The Kluge-Ruhe Aboriginal Art Collection is unveiling a large painted rock, seven feet high by five and a half feet wide, on March 30 at the Millmont Art Storage facility. The rock has been in storage since it was given to U.Va. by John Kluge in 1997. It will be examined by Kaitlin LaGrasta (Class of 2015), a U.Va. student who is researching depictions of the Rainbow Serpent in artworks in the Kluge-Ruhe Collection for her Distinguished Majors Program in Anthropology. LaGrasta was an intern at the Kluge-Ruhe Collection in 2014 through the Institute for Public History Summer Internship program and took a class on “Australian Aboriginal Art and Culture” taught by Margo Smith, Director of the Kluge-Ruhe Collection.
Examining the rock is major undertaking, involving a team of professional art handlers, a conservator and a photographer supervised by Kluge-Ruhe Collections Manager and Registrar Nicole Wade. “Providing access to this particular work is problematic in that it weighs approximately one ton and is painted on both sides with natural ochres,” said Wade. “We’re fortunate that Kaitlin’s needs dovetailed so well with our own, giving her an opportunity to further her scholarly research, and providing us an opportunity to photograph, rehouse, and assess the work’s overall condition.” LaGrasta received a grant from U.Va. College Council to cover some of the costs of accessing the rock. The Office of the Vice Provost for the Arts also contributed support to this project.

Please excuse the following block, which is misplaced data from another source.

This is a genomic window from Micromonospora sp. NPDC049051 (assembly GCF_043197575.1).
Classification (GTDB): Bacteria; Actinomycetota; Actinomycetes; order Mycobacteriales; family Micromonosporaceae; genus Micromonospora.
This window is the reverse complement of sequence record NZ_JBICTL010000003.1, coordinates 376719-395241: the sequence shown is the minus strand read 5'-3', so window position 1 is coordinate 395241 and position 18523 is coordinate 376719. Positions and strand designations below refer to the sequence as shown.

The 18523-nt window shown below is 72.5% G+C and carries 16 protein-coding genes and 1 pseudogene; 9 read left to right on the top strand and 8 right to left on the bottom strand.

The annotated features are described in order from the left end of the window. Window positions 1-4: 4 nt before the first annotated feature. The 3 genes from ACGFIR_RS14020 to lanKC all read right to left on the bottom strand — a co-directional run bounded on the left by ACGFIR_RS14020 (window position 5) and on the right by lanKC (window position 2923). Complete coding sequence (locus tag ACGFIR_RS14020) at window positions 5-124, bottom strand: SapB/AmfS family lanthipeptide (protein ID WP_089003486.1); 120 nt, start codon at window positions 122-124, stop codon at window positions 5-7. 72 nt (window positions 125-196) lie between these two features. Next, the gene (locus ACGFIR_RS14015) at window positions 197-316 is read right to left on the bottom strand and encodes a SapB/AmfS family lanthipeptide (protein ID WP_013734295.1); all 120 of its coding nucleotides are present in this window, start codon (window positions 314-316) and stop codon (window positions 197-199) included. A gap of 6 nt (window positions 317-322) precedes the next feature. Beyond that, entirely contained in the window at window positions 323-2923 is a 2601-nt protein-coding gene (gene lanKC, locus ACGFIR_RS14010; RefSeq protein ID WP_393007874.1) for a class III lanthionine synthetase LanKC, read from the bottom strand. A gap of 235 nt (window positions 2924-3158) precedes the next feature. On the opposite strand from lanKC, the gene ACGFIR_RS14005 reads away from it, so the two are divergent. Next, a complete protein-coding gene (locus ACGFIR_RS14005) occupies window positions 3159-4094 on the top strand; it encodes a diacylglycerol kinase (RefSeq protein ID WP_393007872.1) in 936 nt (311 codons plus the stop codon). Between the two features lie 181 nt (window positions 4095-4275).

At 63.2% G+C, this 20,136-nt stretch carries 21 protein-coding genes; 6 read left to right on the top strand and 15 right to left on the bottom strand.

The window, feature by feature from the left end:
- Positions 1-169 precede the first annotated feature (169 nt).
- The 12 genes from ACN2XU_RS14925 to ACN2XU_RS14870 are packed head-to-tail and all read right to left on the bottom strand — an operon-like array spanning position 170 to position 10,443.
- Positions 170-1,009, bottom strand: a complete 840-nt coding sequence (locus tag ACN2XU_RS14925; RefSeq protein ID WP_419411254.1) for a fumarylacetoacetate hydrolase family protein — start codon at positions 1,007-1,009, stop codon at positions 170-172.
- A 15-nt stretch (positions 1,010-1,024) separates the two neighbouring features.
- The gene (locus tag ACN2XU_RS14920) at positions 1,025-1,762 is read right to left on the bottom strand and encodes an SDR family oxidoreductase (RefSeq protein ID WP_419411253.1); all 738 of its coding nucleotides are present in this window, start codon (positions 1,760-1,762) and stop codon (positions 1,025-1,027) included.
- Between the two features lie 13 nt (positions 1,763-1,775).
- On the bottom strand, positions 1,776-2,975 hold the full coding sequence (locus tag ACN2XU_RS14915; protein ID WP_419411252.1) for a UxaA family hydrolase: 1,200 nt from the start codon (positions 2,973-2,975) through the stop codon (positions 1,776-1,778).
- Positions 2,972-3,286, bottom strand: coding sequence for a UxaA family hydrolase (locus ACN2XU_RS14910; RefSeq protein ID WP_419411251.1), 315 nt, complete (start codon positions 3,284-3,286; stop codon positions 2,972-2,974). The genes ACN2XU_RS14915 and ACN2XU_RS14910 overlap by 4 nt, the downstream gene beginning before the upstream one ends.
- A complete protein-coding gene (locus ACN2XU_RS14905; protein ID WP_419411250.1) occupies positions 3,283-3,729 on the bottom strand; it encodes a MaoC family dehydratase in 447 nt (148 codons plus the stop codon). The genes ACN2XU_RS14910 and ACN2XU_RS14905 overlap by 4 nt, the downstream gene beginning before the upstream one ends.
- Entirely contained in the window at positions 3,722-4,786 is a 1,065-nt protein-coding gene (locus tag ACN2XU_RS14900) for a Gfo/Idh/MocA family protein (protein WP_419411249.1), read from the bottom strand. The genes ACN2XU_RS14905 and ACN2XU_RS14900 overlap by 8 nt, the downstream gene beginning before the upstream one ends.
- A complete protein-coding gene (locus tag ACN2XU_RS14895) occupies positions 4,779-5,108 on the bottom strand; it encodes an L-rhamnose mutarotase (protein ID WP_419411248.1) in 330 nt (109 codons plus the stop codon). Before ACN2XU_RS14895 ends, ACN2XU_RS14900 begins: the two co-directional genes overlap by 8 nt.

LaGrasta said, “I haven’t had the opportunity to travel to Australia, but the resources provided by the Kluge-Ruhe Collection have allowed me to undertake this project. As an undergraduate student, I’m excited to have the opportunity to participate in original, independent research that not only will prepare me for my professional future, but also will add to the scholarly work on Aboriginal art and support its global appreciation.”
Kluge acquired the painted rock from CAZ Gallery in Los Angeles, where artists Bobby Barrdjarai Nganjmirra (1915–1992) and Thompson Yulidjirri (1930-2009) painted it in 1988. Nganjmirra and Yulidjirri were members of the Kunwinjku language group from the community of Gunbalanya in Western Arnhem Land in northern Australia. The Kluge-Ruhe Collection has many works on bark from this region depicting Rainbow Serpents, ancestral beings associated with the creation of other ancestors and sacred sites. LaGrasta’s research will augment the museum’s understanding and documentation of differing representations of Rainbow Serpents in its collection.
The rock, which has never been publically exhibited, will remain crated until the Kluge-Ruhe Collection has space to accommodate it. “This object is absolutely unique to U.Va.,” says Smith. “The artists came from a long tradition of rock art seen in amazing sites like Injalak Hill near Gunbalanya, but there is no other comparable example in any museum collection in the world.”